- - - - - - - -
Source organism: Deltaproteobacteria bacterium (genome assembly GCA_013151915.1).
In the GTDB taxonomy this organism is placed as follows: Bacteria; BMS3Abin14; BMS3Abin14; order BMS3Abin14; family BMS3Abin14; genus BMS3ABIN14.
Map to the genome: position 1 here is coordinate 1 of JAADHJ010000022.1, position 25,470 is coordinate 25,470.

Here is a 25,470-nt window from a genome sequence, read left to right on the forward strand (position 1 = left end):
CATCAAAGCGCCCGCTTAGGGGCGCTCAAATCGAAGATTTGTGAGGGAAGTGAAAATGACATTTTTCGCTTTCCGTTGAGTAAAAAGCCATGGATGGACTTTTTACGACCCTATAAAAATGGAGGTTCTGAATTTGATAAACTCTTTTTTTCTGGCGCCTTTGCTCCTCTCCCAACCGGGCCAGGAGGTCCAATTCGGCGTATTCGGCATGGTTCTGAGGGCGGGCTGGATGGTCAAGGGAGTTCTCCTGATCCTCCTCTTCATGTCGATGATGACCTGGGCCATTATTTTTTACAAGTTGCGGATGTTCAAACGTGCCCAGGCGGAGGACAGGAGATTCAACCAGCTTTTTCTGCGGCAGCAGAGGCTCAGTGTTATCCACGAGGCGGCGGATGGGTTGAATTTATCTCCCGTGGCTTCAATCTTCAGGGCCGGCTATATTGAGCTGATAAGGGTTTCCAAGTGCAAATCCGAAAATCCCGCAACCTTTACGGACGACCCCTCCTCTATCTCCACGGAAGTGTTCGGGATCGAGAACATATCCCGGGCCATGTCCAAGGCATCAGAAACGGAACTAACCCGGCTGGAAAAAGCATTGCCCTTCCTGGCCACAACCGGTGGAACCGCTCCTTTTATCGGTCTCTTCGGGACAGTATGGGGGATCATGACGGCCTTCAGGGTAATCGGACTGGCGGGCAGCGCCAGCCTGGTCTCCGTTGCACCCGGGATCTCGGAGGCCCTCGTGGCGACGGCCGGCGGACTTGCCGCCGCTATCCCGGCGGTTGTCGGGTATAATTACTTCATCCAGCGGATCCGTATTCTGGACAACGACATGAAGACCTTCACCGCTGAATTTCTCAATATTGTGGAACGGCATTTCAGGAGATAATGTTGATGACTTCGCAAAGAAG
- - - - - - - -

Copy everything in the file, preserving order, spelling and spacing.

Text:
Source organism: Deltaproteobacteria bacterium (genome assembly GCA_013151915.1).
In the GTDB taxonomy this organism is placed as follows: Bacteria; BMS3Abin14; BMS3Abin14; order BMS3Abin14; family BMS3Abin14; genus BMS3ABIN14.
Map to the genome: position 1 here is coordinate 1 of JAADHJ010000022.1, position 25,470 is coordinate 25,470.

Here is a 25,470-nt window from a genome sequence, read left to right on the forward strand (position 1 = left end):
CATCAAAGCGCCCGCTTAGGGGCGCTCAAATCGAAGATTTGTGAGGGAAGTGAAAATGACATTTTTCGCTTTCCGTTGAGTAAAAAGCCATGGATGGACTTTTTACGACCCTATAAAAATGGAGGTTCTGAATTTGATAAACTCTTTTTTTCTGGCGCCTTTGCTCCTCTCCCAACCGGGCCAGGAGGTCCAATTCGGCGTATTCGGCATGGTTCTGAGGGCGGGCTGGATGGTCAAGGGAGTTCTCCTGATCCTCCTCTTCATGTCGATGATGACCTGGGCCATTATTTTTTACAAGTTGCGGATGTTCAAACGTGCCCAGGCGGAGGACAGGAGATTCAACCAGCTTTTTCTGCGGCAGCAGAGGCTCAGTGTTATCCACGAGGCGGCGGATGGGTTGAATTTATCTCCCGTGGCTTCAATCTTCAGGGCCGGCTATATTGAGCTGATAAGGGTTTCCAAGTGCAAATCCGAAAATCCCGCAACCTTTACGGACGACCCCTCCTCTATCTCCACGGAAGTGTTCGGGATCGAGAACATATCCCGGGCCATGTCCAAGGCATCAGAAACGGAACTAACCCGGCTGGAAAAAGCATTGCCCTTCCTGGCCACAACCGGTGGAACCGCTCCTTTTATCGGTCTCTTCGGGACAGTATGGGGGATCATGACGGCCTTCAGGGTAATCGGACTGGCGGGCAGCGCCAGCCTGGTCTCCGTTGCACCCGGGATCTCGGAGGCCCTCGTGGCGACGGCCGGCGGACTTGCCGCCGCTATCCCGGCGGTTGTCGGGTATAATTACTTCATCCAGCGGATCCGTATTCTGGACAACGACATGAAGACCTTCACCGCTGAATTTCTCAATATTGTGGAACGGCATTTCAGGAGATAATGTTGATGACTTCGCAAAGAAG